My 10th graders had learned about Natives in the English-speaking world for quite some time, and I wanted them to practice the vocabulary that they had learned in class. My goal was to find an activity that they would think was fun and also benefit from. I decided to use an activity that I have had a lot of success with in the past in Spanish class. I don’t know if there is an English word for this game, but in Norwegian it is called “alias”.
I split the pupils into groups of three. Then they got around 25 different cards with words on that were related to either the Inuit, Maoris, Aborigines or Native Americans. They had to pick a card and try to explain the word to the other pupils without saying it. There were words ranging from “Canada” (fairly easy) to “Cultural assimilation” (quite difficult). The person guessing the word kept the card. In the end they counted how many cards they had (1 card = 1 point regardless of difficulty level) and the person with most cards won the game. I was surprised to see how well they all did and how much they actually knew. Also, they really helped each other when they had problems with difficult words. There were a lot of smiling and laughing going on during the game and the feedback I got back from the pupils was overall really good. In addition, I think this was a good practice for the mini-talk I had with the pupils about this particular subject the following week.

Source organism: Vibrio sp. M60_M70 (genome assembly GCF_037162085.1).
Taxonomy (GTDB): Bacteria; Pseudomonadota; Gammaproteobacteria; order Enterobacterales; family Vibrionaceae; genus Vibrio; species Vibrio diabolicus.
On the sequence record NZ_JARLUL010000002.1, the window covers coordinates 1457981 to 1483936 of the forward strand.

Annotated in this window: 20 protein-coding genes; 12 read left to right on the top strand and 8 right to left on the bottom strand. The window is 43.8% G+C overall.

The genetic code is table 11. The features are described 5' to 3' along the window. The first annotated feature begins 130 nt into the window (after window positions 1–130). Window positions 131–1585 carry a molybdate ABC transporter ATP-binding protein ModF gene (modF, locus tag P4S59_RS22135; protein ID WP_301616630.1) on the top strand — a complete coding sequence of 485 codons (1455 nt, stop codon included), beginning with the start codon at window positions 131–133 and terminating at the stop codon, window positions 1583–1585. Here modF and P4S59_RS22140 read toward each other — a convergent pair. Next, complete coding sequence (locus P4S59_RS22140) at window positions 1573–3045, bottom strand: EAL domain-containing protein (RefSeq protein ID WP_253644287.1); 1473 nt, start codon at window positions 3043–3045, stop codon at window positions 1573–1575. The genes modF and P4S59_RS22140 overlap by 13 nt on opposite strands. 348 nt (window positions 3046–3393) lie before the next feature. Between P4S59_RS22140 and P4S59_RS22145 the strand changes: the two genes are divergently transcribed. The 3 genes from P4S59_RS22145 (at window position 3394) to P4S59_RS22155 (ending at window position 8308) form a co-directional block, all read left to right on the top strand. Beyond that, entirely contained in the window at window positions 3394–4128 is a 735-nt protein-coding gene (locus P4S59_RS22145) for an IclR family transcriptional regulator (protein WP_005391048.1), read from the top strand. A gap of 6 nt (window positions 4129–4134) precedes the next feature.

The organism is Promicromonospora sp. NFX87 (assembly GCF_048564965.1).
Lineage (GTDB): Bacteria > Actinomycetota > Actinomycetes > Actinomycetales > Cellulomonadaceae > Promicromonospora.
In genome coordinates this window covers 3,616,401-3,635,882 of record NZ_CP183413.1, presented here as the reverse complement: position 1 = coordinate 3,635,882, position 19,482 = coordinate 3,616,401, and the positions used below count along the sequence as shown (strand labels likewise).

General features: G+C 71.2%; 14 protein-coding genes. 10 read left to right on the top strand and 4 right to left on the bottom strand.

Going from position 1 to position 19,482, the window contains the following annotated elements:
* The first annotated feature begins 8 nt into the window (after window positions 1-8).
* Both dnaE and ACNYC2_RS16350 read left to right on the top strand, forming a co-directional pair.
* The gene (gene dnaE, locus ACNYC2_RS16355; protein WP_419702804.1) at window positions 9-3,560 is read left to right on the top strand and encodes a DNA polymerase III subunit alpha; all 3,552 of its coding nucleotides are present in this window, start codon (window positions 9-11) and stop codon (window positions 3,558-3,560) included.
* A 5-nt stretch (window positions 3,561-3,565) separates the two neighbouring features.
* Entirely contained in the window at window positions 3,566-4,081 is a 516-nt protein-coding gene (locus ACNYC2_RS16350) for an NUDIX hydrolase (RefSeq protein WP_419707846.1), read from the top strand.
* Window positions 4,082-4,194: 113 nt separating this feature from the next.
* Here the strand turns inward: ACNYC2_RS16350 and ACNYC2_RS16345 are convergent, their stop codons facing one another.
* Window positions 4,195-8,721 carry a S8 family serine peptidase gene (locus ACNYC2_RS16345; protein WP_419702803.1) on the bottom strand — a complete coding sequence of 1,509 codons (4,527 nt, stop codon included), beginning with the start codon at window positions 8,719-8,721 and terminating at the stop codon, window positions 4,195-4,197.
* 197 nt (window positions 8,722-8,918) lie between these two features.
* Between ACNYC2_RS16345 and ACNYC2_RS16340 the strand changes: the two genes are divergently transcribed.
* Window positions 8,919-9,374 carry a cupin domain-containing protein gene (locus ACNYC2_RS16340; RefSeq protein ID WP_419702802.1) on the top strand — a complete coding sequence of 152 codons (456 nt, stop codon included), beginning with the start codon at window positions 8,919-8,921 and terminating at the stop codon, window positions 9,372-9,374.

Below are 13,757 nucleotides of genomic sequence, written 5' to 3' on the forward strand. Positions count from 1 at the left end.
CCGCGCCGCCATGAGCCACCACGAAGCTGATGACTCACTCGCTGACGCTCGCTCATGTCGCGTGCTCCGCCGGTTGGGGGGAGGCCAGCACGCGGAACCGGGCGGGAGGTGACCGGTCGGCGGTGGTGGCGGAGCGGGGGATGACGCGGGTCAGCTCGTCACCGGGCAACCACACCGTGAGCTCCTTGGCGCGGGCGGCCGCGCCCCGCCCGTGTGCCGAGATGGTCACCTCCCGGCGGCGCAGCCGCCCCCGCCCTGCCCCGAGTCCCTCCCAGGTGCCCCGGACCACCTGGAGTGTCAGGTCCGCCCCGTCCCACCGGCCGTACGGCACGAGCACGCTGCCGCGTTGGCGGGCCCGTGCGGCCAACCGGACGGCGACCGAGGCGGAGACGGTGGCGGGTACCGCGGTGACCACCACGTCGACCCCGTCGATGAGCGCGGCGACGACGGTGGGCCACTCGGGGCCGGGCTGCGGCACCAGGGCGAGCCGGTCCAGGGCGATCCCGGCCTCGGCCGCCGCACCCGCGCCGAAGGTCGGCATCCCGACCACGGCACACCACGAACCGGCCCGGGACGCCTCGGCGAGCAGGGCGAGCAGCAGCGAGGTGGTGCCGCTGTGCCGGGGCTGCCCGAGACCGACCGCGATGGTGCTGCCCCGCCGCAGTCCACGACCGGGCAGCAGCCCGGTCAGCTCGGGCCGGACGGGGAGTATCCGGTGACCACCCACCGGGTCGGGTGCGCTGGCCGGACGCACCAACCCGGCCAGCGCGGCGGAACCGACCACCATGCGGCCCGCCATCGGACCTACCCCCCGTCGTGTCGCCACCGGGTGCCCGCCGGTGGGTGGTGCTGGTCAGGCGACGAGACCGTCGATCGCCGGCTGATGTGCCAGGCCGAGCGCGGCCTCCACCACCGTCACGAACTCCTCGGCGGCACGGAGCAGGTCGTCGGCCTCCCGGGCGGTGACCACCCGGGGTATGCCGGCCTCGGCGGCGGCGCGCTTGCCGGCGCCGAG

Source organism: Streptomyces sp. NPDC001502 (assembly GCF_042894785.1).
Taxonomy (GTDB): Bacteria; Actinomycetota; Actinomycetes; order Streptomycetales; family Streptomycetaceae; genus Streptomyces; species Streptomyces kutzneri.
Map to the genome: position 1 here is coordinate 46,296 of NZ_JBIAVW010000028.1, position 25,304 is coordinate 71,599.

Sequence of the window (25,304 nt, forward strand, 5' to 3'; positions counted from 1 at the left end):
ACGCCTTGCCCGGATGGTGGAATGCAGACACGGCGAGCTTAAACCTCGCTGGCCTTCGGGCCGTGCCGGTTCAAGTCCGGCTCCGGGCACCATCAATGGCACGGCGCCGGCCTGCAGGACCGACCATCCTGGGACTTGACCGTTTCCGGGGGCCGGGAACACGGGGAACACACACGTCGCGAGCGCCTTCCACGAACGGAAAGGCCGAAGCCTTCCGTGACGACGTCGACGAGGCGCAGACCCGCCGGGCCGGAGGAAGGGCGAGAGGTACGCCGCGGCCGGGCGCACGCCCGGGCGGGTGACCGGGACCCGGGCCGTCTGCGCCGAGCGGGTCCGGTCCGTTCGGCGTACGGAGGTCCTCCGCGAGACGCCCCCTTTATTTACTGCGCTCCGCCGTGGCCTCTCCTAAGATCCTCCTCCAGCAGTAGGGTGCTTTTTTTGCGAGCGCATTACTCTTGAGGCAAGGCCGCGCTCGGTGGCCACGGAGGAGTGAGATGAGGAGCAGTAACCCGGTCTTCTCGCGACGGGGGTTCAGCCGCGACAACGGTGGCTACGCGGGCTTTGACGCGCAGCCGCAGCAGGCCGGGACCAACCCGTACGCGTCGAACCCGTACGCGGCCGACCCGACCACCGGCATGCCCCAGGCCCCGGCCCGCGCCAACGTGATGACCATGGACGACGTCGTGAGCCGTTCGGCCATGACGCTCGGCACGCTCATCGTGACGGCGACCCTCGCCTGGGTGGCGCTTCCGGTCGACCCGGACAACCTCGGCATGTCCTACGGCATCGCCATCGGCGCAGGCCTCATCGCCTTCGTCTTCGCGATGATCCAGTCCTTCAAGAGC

I really like this activity, for numerous reasons. It is quite easy to organize, except the part of making the cards. Also, the pupils love it and they feel that it is really useful. It gives a chance for them to practice how to say the different words, how to explain them and also how to use them in different contexts. I believe that this activity is good for practicing the 5 re’s: repetition, rehearsal, retention, retrieval and recycling.